Read Part I here.
I was told that in the last century, war was dirty, loud and filled with the stench of blood and gasoline. What determined the difference between then and now, therefore is the lack of any dirt of any kind. War now is silent, quick, scentless and tense. Once minute you are there, and the next you cease to exist. Gone: literally nothing left. Not even an atom. For most people the idea would be terrifying. For me, it’s exhilarating.
My weapon of choice is a definite disadvantage in this sort of climate. Other weapons are of the same form as the war we fight: silent and immediate. A bow and arrow, however well engineered, will always be accompanied by the whistle of the arrow flying through the air. “A rookie mistake”, I was told, repeatedly. But it was not a choice I made absently. I chose the arrow and will choose the arrow because I want the challenge. If you can still hit a target when you tell them you’re coming, then you’re good.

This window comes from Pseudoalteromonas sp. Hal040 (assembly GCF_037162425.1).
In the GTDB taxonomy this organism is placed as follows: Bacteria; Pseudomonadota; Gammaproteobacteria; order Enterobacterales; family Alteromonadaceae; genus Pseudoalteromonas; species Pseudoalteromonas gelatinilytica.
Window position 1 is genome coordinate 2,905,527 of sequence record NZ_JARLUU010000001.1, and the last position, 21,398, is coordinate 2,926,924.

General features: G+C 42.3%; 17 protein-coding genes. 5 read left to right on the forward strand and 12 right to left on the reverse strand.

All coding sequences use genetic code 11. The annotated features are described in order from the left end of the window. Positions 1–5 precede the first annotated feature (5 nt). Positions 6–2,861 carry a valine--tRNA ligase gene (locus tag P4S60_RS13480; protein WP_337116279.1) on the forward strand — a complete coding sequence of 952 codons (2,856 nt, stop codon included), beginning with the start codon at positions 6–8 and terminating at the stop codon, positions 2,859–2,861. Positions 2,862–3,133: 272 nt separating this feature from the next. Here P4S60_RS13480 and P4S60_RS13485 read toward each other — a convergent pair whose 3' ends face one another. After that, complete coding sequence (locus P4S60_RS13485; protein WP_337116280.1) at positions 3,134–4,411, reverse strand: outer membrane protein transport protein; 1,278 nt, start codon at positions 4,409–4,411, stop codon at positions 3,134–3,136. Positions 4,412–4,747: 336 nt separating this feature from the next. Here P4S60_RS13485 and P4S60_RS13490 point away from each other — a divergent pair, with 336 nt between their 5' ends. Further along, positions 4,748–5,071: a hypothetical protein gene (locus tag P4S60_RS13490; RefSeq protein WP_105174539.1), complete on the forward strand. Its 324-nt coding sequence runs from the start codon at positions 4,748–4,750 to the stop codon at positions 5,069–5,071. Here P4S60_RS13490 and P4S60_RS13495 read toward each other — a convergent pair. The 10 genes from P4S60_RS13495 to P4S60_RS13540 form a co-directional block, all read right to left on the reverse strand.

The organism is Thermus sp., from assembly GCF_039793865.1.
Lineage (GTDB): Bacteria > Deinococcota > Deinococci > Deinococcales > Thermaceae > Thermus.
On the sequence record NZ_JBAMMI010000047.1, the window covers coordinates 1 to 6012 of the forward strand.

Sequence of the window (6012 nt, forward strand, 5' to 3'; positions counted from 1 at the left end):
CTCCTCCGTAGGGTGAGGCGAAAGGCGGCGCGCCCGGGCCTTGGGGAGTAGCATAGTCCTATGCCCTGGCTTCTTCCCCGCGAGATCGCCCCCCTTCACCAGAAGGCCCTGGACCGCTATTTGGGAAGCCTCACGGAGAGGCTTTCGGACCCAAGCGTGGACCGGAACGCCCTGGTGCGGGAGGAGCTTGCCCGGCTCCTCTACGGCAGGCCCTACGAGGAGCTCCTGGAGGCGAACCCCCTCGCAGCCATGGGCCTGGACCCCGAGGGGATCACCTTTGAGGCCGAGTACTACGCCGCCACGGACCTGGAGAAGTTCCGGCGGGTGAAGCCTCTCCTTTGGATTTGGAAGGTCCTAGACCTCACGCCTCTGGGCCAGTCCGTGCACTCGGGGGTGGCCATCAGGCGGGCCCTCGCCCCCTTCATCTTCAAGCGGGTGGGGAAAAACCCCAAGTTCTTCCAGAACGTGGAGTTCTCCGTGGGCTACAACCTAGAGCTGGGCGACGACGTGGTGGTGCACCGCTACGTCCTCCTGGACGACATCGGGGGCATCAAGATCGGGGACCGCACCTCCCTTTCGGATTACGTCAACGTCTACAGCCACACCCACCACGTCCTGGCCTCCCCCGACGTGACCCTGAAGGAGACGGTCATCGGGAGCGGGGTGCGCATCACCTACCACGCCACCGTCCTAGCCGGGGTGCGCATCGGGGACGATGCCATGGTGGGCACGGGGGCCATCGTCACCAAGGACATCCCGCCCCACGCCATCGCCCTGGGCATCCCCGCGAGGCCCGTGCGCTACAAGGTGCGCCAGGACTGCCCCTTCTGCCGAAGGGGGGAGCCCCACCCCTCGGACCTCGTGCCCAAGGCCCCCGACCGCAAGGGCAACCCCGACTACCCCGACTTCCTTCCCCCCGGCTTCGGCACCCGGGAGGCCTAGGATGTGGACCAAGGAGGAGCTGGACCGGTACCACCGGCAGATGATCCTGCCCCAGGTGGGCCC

I’m that good. I’ve been that good since the age of nine.
A soft, low whistle signaled that it was time to go. Simultaneously, the left side of the truck bucked a little and every mercenary on that side flipped out of its interior. I closed my eyes as the wind whipped my face. I was pointing directly at the ground, arching my back slightly, I flipped over. My parachute clicked open as I pulled out of the dive.
The ground hit my feet roughly and I rolled over, trying not to get tangled in the parachute. The soon-to-be battleground was covered in crouching figures draped in fabric. I cut my way out of the parachute and stuffed it away. Now was the time for the mission to begin.
Wordlessly, we stepped into line, covering each other’s backs while also looking for possible lookouts. It was so quiet here that the hairs on the back of my neck were standing up. I felt eyes on me and glanced upwards to my right. Movement. Swiftly, I took him out. I doubt he even saw me draw back my bow.